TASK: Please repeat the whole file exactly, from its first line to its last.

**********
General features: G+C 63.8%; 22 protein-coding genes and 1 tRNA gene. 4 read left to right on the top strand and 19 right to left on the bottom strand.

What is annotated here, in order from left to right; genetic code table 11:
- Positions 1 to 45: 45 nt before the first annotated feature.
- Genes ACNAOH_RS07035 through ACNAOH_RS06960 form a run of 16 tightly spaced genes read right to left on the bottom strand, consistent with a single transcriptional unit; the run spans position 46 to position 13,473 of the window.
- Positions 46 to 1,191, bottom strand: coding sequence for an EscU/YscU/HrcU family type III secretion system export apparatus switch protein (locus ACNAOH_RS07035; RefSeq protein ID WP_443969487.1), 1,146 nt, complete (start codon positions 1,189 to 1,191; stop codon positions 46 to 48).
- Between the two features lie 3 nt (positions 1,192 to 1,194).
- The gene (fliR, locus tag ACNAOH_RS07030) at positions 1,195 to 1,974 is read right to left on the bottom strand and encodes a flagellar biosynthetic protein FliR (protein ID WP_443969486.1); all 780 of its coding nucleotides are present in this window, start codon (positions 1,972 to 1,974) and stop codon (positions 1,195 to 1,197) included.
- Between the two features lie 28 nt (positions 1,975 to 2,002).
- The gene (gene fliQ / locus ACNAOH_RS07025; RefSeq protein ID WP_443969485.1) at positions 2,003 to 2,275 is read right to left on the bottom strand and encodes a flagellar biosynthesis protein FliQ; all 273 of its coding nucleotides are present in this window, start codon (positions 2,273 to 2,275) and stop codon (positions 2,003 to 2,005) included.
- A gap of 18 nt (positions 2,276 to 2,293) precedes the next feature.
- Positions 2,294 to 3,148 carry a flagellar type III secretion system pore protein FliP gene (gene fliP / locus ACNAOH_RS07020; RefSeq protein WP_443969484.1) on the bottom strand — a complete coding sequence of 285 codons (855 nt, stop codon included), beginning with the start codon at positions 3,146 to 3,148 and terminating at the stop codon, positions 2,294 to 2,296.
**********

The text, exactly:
General features: G+C 63.8%; 22 protein-coding genes and 1 tRNA gene. 4 read left to right on the top strand and 19 right to left on the bottom strand.

What is annotated here, in order from left to right; genetic code table 11:
- Positions 1 to 45: 45 nt before the first annotated feature.
- Genes ACNAOH_RS07035 through ACNAOH_RS06960 form a run of 16 tightly spaced genes read right to left on the bottom strand, consistent with a single transcriptional unit; the run spans position 46 to position 13,473 of the window.
- Positions 46 to 1,191, bottom strand: coding sequence for an EscU/YscU/HrcU family type III secretion system export apparatus switch protein (locus ACNAOH_RS07035; RefSeq protein ID WP_443969487.1), 1,146 nt, complete (start codon positions 1,189 to 1,191; stop codon positions 46 to 48).
- Between the two features lie 3 nt (positions 1,192 to 1,194).
- The gene (fliR, locus tag ACNAOH_RS07030) at positions 1,195 to 1,974 is read right to left on the bottom strand and encodes a flagellar biosynthetic protein FliR (protein ID WP_443969486.1); all 780 of its coding nucleotides are present in this window, start codon (positions 1,972 to 1,974) and stop codon (positions 1,195 to 1,197) included.
- Between the two features lie 28 nt (positions 1,975 to 2,002).
- The gene (gene fliQ / locus ACNAOH_RS07025; RefSeq protein ID WP_443969485.1) at positions 2,003 to 2,275 is read right to left on the bottom strand and encodes a flagellar biosynthesis protein FliQ; all 273 of its coding nucleotides are present in this window, start codon (positions 2,273 to 2,275) and stop codon (positions 2,003 to 2,005) included.
- A gap of 18 nt (positions 2,276 to 2,293) precedes the next feature.
- Positions 2,294 to 3,148 carry a flagellar type III secretion system pore protein FliP gene (gene fliP / locus ACNAOH_RS07020; RefSeq protein WP_443969484.1) on the bottom strand — a complete coding sequence of 285 codons (855 nt, stop codon included), beginning with the start codon at positions 3,146 to 3,148 and terminating at the stop codon, positions 2,294 to 2,296.